29 May, 2009

Telling Stories with Feeling

Recently, a good friend and I had a conversation about my blog. She mentioned how she loves coming to the Yum Yum Café to get caught up with the going-ons of my life. Further into our discussion, she talked about her occasional surprise and perplexity at the content of some of my posts. She wondered how I could write and publish such personal texts.

This brought me back to the dilemma I wrestled over nearly four years ago, when I started this blog; what is the difference between being engaged and personal and being too intimate and forthcoming? Admittedly, there are guidelines to follow and boarders that shouldn’t be overstepped when publishing a document. It doesn’t matter whether it is a newspaper article, a book, or something as inconsequential as a blog post. At the very least, the respect of privacy, both of others and our own, is one of the borders we should walk carefully. Therefore, the critical observation from my friend made me reflect upon how my guidelines and borders have changed over time.

It made me question whether I write about things now, which I wouldn’t have written way back then, or whether I divulge details of my day-to-day existence that would be best kept private. And, the answer is that I probably do from time-to-time. It is not always easy to walk the tightrope between remaining respectful of the people’s privacy portrayed in my stories, and writing about topics close to my heart and relevant to my life.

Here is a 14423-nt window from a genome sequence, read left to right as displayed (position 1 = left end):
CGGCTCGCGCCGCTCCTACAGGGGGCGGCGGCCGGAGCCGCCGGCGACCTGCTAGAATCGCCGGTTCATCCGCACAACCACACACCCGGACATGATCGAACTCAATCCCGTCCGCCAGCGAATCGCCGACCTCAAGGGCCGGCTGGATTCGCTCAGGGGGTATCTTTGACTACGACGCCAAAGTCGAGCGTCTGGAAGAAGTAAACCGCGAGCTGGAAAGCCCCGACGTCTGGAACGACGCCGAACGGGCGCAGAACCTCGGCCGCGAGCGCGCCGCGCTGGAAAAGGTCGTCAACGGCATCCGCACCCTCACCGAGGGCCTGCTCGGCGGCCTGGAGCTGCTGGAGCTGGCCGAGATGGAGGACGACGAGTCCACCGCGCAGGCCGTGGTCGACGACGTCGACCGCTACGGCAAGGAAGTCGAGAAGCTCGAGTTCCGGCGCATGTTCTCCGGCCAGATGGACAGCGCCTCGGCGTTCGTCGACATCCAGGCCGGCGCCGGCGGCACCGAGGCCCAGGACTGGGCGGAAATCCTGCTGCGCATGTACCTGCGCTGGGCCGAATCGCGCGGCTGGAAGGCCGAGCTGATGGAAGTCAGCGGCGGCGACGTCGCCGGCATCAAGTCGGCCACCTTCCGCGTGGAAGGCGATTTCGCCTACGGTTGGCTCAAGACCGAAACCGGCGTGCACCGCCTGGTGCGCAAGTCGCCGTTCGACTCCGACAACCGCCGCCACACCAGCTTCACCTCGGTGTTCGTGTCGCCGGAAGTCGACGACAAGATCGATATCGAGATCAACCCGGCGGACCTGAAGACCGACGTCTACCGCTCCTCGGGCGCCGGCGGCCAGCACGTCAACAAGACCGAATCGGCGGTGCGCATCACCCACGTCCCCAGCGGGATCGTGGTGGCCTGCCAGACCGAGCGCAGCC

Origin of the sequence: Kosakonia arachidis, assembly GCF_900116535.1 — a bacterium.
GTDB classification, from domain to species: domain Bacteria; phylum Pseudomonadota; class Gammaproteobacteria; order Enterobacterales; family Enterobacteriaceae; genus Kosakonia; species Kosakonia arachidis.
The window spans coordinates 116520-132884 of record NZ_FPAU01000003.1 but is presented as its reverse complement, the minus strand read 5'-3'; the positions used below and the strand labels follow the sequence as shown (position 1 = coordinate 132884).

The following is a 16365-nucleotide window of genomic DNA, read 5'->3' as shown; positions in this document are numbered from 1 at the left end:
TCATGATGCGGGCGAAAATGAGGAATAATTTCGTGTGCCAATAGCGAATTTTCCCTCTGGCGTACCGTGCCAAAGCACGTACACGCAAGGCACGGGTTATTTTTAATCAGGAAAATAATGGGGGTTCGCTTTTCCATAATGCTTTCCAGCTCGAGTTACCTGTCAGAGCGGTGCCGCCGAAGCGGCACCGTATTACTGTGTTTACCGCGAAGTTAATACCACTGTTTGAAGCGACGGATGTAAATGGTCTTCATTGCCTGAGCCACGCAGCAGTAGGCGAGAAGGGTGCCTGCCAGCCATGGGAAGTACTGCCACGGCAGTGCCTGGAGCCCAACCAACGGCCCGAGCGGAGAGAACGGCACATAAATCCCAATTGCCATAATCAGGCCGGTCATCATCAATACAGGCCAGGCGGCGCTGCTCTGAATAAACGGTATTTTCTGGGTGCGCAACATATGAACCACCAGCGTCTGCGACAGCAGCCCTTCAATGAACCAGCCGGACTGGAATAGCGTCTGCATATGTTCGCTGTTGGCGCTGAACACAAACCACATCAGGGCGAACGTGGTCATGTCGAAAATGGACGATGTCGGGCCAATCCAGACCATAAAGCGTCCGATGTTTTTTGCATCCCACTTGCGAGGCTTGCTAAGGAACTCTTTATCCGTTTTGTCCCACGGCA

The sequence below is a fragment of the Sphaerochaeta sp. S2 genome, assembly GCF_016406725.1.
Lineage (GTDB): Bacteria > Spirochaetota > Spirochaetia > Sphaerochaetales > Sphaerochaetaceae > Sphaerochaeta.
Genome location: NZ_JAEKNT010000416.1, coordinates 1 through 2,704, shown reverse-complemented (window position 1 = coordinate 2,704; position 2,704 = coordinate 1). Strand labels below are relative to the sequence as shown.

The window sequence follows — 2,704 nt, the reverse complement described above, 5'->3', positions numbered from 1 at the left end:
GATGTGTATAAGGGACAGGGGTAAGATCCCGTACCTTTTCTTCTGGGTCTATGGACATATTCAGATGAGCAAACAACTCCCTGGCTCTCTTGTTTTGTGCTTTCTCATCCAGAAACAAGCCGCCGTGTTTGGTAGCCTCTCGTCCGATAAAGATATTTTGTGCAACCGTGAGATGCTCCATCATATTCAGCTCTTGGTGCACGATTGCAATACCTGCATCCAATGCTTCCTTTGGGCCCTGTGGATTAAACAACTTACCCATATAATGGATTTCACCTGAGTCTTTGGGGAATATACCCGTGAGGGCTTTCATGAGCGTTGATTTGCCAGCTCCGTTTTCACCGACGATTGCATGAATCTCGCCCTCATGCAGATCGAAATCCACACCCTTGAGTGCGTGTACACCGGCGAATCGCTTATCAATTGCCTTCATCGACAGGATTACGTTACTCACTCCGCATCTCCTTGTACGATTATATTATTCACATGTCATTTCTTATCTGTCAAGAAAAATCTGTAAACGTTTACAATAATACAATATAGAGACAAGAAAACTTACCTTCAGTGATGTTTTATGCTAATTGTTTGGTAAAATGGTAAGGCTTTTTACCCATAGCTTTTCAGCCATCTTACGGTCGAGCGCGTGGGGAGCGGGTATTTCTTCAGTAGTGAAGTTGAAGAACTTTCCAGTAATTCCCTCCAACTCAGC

When I write a blog post that might be questionable, I ask myself the following two questions:

Will my children find what I write embarrassing?*
If the content was instead part of a café conversation I was having with a friend, and someone at the neighbouring table overheard it, would I be mortified?

If the answer to both questions is no, then, I’ll probably post the text. For, the raison d'être for this blog, is that my children have a journal of these years in future times. Secondly, even though this blog is public, it is read by only a few. Its readers are people I more or less know. I might not have met all of you face-to-face, but I do know you to be loyal readers and I hope this is because I don’t all too often cross that border into the extreme.

What I have learnt in the last years is that without the personal details and the emotional connection, there are no stories to tell.

* Both my children read this blog and have veto rights on anything I post.

26 May, 2009

Solitary Days on the Baltic Sea Coast


A few days escape to rethink, retank, and rejuvenate.

Boats in the Night

Miserable “Scheet” weather.
A sailor sits at the bar,
Brooding darkly, drinking beer.
He stares blankly ahead.
Malcontent. Dreaming of the
Warm salt breeze of the Caribbean Sea.

The bartender looks up at the
Crawling clock. She steels another
Glance at the last and only customer.
The slight flush to her skin stays hidden
In the darkness of the bar.
She shakes her head. Reprimanding herself.
"Stay away. Trouble there. You know it's so."
Still, she can’t help dreaming about the sailor,
While she wipes down the counter,
Waiting for her shift to end.

25 May, 2009

P(T)eaching to the Choir